Posts tagged ‘Lamas’

Phakchok Rinpoche at RL

Phakchok Rinpoche

Kyabgon Phakchok Rinpoche is an enthusiastic and vibrant young lama–his teachings are direct, accessible, and always fresh, opening our minds in a playful and inspiring way. Rinpoche will be at Rigzdin Ling offering teachings and empowerment for two days in late January. 

Noble Wisdom of Passing Sutra (Daka Yeshe Do)
Monday through Wednesday—January 23rd–25th
10 am-1 pm; 3-6 pm

In this beautifully concise Mahayana sutra, that is merely a page long, Buddha Shakyamuni summarized the five indispensible key points that every Bodhisattva must cultivate and master before they pass beyond sorrow. These five points–impermanence, great compassion, freedom from reference points, non-existence, and Buddhahood–are universally applicable to any Buddhists on the sutra path of Mahayana and the tantric path of Vajrayana.

Two-day teaching fee $130, including lunch but not accommodations


Vajrasattva Empowerment
Wednesday night, January 25th, 7 pm 

In Tibetan Buddhism the Vajrasattva root tantra is called Dorje Gyan, or ‘Vajra Ornament’. Vajrasattva practices are common to all of the four schools of Tibetan Buddhism and are used both to purify obscurations so that the Vajrayana student can progress through the preliminary purification practices through the stages of the path, and ultimately to a state of sublime buddhahood. Vajrasattva enables purification of any broken commitments and downfalls in terms of teachers, empowerments and teachings, and the sangha.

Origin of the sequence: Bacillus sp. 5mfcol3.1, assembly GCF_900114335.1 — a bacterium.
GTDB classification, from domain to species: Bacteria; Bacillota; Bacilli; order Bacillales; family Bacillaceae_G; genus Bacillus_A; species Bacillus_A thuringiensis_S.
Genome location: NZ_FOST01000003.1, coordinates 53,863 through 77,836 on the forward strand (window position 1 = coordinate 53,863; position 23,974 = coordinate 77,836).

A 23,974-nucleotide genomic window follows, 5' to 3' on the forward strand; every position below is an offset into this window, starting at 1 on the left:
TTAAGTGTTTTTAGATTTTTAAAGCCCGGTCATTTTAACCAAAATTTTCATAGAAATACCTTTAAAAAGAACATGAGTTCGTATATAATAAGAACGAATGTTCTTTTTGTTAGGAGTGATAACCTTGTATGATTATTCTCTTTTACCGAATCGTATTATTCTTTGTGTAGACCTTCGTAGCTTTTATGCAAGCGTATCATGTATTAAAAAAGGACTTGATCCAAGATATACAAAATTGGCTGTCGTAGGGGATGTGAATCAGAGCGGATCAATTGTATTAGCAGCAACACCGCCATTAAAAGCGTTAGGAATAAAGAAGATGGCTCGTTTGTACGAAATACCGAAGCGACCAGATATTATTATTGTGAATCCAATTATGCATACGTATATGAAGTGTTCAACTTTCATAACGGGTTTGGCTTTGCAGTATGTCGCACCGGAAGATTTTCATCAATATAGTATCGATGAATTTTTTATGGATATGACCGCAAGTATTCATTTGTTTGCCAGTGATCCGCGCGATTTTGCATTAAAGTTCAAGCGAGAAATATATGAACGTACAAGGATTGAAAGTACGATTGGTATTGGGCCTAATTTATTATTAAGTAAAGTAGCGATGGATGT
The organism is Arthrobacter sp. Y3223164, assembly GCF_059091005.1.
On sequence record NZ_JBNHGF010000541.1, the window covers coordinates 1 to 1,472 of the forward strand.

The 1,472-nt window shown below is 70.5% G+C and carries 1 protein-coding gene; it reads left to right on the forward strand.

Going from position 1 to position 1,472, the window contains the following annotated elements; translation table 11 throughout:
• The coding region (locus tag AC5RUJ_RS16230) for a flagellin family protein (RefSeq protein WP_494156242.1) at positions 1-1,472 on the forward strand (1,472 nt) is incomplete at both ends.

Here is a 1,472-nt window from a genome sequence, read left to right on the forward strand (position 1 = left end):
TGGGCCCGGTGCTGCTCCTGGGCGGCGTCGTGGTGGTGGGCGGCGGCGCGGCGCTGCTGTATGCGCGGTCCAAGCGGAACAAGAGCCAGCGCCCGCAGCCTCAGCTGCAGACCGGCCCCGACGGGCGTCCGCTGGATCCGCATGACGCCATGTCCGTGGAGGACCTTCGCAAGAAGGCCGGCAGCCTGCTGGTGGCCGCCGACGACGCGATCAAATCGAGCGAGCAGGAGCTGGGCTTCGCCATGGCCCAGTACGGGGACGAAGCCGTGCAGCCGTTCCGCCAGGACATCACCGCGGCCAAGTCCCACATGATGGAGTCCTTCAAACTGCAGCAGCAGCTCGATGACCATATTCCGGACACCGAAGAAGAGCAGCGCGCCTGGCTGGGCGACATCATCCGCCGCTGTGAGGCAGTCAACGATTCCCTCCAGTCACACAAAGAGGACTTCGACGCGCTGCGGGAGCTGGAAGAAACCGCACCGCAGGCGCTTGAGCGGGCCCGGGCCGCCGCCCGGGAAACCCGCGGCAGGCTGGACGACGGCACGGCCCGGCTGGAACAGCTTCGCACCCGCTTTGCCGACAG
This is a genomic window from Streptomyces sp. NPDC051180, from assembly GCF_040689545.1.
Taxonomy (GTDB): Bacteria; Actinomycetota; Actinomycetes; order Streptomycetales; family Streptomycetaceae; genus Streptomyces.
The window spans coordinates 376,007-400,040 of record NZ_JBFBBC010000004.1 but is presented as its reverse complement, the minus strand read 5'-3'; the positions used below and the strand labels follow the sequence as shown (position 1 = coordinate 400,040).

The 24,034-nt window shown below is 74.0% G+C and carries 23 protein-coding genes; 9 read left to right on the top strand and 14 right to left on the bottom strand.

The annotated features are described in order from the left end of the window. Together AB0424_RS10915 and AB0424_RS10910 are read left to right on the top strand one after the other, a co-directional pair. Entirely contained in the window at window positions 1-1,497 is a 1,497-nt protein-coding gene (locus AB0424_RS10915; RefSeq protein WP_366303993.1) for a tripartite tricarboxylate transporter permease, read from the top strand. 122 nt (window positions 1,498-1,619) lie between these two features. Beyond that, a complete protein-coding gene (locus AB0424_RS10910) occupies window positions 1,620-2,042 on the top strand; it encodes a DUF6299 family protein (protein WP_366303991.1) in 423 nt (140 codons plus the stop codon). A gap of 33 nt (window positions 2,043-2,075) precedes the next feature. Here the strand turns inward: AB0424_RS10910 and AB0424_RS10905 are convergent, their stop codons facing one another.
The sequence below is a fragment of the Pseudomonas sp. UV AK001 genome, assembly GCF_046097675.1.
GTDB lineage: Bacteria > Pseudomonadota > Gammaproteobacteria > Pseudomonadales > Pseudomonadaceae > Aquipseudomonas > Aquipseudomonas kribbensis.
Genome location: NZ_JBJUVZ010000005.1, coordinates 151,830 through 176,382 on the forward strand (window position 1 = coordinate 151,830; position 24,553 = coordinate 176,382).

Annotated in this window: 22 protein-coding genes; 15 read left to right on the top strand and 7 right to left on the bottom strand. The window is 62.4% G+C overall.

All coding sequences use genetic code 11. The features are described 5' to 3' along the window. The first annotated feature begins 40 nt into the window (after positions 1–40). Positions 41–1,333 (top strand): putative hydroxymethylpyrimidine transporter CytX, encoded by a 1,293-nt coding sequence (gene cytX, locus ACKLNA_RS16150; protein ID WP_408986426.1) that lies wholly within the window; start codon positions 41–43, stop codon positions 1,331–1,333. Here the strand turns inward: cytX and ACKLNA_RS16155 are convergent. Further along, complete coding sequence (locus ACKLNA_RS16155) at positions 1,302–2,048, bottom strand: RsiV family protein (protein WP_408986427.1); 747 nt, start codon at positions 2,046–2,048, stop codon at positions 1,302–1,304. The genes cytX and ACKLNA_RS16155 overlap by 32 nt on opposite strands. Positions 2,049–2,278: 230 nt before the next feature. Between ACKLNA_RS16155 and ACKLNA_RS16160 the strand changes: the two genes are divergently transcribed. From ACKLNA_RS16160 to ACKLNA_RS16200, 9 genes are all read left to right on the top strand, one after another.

$25, plus your personal offering to Rinpoche

(No one will be turned away from the empowerment for lack of funds, but everyone should make an offering in order to generate positive interdependence.)

About Kyabgon Phakchok Rinpoche

Phakchok Rinpoche is the Supreme Head of the Taklung Kagyu lineage, the Abbot of a monastery in Chapagaon in the southern Kathmandu Valley, and the Head of Riwoche Monastery in Tibet’s Dokham region. Born in 1981 to Chokling Rinpoche and his wife Dechen Paldron, Phakchok Rinpoche is grandson of Tulku Ugyen Rinpoche and the eldest brother of the Yangsi Dilgo Khyentse Rinpoche. Recognized by the Kagyu regents and ordained by His Holiness the Dalai Lama, he has studied with a number of great lamas, including Khyentse Rinpoche, Dudjom Rinpoche, Tulku Ugyen Rinpoche, Penor Rinpoche, Trulshik Rinpoche and Nyoshul Khen Rinpoche. An enthusiastic and vibrant young lama, his teachings are direct, accessible, and always fresh, opening our minds in a playful and inspiring way.

A Drop in the Ocean

Offering Tsok in front of the Tara at Dechen Ling,  click for slideshow

Lama Trinley at Tara Tsok

On this warm , smoky October afternoon my son Sam and I load non-perishable tsog, offered the previous weekend, into our pickup truck for the short drive down the street from the Gonpa to Community Sharing.